Handling a Tanach Translated by a Heretic

QUESTION

Canada

I recently found a copy of a Hebrew-English Tanach translated by Christian David Ginsburg in a local beit midrash. How should this be handled? Should it be disposed of? If so, how so? If it were to be of historical importance to someone, could it be sold to them?

ANSWER

The starting point of this discussion is the Rambam (Mishneh Torah, Hilchot Yesodei HaTorah 6:8) who writes that one may not burn a Torah, its commentaries, etc, however regarding a Sefer Torah written by a heretic he states:

אבל אפיקורוס ישראל שכתב ספר תורה שורפין אותו עם האזכרות שבו מפני שאינו מאמין בקדושת השם ולא כתבו לשמו אלא שהוא מעלה בדעתו שזה כשאר הדברים והואיל ודעתו כן לא נתקדש השם ומצוה לשורפו כדי שלא להניח שם לאפיקורוסים ולא למעשיהם .

However, should a Jewish heretic write a Torah scroll, it and the name of God it contains must be burnt, since he does not believe in the sanctity of [God’s] name and did not compose it for this purpose. Rather, he considers this to be similar to any other text. Since this is his intent, the names [of God he writes] do not become holy.
It is a mitzvah to burn it so that no remembrance will be left of the heretics or their deeds. In contrast, if a gentile writes [God’s] name, it should be buried. Similarly, sacred texts that have become worn out or which were written by gentiles should be buried.

Your question opens up some fascinating discussions, but I would start by asking you some simple questions – do you have to burn Spinoza’s Tractatus Theologico-Politicus? Freud’s Moses and Monotheism? These are certainly much worse and burning them would be even more mandated by the principle of what the Rambam (Rambam Yesodei HaTorah 6:8) writes regarding the mitzvah to burn a Sefer Torah written by a Jewish heretic “so that no remembrance will be left of the heretics or their deeds”.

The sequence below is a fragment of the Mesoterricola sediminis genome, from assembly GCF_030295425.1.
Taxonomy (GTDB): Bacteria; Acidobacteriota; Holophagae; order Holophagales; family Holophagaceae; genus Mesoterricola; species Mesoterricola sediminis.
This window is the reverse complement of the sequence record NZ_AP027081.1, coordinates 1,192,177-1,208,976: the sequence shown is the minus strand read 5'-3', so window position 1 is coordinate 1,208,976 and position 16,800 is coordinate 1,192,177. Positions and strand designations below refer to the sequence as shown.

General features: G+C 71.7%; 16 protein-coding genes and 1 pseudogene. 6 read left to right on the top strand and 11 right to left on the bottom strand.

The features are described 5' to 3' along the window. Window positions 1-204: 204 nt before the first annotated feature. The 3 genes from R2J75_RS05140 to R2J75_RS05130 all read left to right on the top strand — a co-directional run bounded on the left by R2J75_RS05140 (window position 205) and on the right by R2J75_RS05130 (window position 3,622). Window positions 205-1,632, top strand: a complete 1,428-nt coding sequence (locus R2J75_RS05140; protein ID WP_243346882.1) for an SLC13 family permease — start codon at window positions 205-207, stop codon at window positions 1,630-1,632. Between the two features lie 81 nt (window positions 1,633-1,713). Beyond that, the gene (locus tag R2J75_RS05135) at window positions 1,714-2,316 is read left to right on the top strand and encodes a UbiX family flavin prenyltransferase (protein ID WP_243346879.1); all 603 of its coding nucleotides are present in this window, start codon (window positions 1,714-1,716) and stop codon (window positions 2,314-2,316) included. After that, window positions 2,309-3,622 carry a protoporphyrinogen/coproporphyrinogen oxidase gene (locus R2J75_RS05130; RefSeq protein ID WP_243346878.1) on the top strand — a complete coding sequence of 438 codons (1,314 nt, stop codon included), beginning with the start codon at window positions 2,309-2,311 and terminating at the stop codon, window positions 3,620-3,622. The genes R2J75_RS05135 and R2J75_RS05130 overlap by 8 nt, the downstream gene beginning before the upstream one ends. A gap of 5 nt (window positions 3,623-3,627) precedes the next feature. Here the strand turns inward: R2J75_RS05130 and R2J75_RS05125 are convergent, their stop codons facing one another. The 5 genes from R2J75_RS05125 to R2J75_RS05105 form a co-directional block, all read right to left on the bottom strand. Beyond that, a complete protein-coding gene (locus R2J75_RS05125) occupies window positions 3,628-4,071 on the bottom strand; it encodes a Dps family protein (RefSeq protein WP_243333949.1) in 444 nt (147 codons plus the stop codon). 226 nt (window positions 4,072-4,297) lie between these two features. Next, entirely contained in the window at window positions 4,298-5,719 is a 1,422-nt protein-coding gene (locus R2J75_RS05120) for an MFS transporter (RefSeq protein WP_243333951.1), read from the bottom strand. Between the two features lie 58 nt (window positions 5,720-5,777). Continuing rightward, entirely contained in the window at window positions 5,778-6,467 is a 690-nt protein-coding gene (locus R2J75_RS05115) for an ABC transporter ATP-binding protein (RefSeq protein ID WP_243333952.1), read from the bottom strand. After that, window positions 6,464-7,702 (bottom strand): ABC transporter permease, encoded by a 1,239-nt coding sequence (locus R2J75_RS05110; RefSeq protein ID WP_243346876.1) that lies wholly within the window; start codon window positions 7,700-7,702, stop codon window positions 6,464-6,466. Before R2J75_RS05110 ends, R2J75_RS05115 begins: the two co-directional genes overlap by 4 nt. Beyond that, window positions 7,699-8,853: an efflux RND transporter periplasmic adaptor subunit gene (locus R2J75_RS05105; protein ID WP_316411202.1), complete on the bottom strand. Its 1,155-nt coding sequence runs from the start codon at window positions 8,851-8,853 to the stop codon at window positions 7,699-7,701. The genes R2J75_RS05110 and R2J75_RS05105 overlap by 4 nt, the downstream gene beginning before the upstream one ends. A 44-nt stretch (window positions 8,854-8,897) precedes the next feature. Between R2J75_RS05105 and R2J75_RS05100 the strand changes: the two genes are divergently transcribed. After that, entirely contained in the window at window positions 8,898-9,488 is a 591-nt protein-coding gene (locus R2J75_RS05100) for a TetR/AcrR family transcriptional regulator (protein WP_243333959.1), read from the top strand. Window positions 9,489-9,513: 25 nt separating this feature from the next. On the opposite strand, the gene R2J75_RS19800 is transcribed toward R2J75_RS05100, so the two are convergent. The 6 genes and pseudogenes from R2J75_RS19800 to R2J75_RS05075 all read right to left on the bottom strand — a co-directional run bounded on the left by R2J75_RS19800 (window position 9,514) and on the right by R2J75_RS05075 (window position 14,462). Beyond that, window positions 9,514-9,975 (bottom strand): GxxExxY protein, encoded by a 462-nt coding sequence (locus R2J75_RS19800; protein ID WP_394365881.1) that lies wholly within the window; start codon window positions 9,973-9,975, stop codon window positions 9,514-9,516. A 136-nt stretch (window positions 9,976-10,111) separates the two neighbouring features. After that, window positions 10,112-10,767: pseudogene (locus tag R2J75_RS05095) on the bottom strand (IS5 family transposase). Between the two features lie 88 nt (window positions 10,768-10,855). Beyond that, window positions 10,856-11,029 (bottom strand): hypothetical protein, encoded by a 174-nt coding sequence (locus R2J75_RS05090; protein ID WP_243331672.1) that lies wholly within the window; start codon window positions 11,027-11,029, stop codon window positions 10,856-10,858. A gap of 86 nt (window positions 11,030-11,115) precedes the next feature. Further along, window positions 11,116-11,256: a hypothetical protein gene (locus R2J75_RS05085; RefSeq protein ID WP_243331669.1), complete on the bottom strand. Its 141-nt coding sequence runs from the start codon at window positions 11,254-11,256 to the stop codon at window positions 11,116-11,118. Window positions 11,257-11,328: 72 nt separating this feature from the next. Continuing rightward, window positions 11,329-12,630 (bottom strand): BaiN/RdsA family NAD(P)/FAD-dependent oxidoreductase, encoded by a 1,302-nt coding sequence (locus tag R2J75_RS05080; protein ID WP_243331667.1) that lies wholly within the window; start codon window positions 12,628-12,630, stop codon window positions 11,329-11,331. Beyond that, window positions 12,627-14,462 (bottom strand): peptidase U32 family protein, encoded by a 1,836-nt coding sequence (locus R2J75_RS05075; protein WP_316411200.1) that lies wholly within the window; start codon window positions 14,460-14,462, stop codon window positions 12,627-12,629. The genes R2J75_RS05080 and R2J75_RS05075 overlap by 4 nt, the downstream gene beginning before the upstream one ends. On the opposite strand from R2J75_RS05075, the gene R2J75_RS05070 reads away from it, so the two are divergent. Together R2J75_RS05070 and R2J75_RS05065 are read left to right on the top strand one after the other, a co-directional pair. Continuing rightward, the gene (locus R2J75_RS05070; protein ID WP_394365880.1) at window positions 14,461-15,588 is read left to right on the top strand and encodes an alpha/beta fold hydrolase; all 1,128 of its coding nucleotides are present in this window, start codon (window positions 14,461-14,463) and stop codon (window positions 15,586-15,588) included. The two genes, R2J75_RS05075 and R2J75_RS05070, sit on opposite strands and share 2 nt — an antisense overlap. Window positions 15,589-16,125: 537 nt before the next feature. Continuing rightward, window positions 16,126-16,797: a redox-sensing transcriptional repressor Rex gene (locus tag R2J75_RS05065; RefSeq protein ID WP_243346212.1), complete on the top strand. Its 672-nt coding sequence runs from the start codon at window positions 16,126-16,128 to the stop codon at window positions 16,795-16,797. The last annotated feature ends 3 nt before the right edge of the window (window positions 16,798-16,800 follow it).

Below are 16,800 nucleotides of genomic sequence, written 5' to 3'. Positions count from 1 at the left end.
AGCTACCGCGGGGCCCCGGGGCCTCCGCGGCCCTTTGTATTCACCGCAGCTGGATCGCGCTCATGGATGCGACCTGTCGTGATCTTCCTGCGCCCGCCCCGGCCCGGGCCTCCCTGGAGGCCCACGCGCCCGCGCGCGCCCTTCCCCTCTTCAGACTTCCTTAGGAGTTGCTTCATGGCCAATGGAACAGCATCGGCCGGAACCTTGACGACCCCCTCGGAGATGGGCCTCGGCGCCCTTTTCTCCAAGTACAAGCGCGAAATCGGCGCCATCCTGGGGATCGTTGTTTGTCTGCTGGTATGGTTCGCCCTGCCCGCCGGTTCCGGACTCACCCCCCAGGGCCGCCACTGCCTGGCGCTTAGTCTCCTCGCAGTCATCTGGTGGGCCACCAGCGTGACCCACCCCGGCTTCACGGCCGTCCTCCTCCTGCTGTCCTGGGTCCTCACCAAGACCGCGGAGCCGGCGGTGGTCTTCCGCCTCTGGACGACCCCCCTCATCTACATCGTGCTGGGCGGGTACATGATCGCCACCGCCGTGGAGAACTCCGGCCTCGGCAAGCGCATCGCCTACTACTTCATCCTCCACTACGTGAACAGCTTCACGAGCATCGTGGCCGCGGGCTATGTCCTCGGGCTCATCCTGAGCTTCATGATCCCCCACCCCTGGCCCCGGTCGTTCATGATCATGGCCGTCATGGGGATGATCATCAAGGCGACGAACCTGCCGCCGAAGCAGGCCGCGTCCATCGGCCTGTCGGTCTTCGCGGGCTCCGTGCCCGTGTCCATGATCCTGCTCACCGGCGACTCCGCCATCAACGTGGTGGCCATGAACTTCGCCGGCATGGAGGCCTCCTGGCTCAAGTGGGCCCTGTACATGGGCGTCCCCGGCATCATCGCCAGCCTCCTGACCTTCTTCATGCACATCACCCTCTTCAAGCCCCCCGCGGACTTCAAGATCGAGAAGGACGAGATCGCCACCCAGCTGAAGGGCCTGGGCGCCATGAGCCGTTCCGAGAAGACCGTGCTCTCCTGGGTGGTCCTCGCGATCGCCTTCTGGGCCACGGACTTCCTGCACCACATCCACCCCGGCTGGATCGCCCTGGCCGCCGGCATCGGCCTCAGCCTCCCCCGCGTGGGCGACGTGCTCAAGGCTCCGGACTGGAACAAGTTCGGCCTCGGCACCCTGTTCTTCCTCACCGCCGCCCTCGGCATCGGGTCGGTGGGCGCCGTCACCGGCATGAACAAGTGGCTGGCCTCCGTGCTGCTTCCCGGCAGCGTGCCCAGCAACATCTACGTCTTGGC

The case of Sefer Torah written by a heretic that requires burning is first and foremost a chidush that it has no kedusha, and hence destroying it would not be forbidden.

The question at hand is whether the obligation to burn such texts applies specifically because it is a Sefer Torah or not. At first glance, it seems peculiar to assert that there should be a greater obligation to burn this text compared to an actual heretical work. One might attempt to explain why there is something uniquely objectionable about a Torah scribed by an apikores (heretic). This explanation could hinge on the notion that the act of scribing is inherently a sanctifying act under normal circumstances, and a Torah scroll is typically considered a holy object. In this case, however, all these sacred elements have been intertwined with the work of an apikores who negates the very essence of what the Torah stands for.

This seems to me miles apart from a non-Torah scroll, non-sanctified object, printed (and not scribed), by a publisher, based on a text and (non-objectionable) commentary of someone who converted to Christianity and yet still believes that this is a sanctified text.

Regardless, I hope this whole discussion is theoretical. I would be very bothered by a true Hava Amina (presupposition) that we should burn books. Destroying missionary literature and the like is fine. I tear up junk mail, so certainly this type of pernicious and dangerous material. But book burning has a much more negative association with it. I quote Heinrich Heine – “Where they burn books, they will ultimately burn people also”

Recent Posts

Browse by Category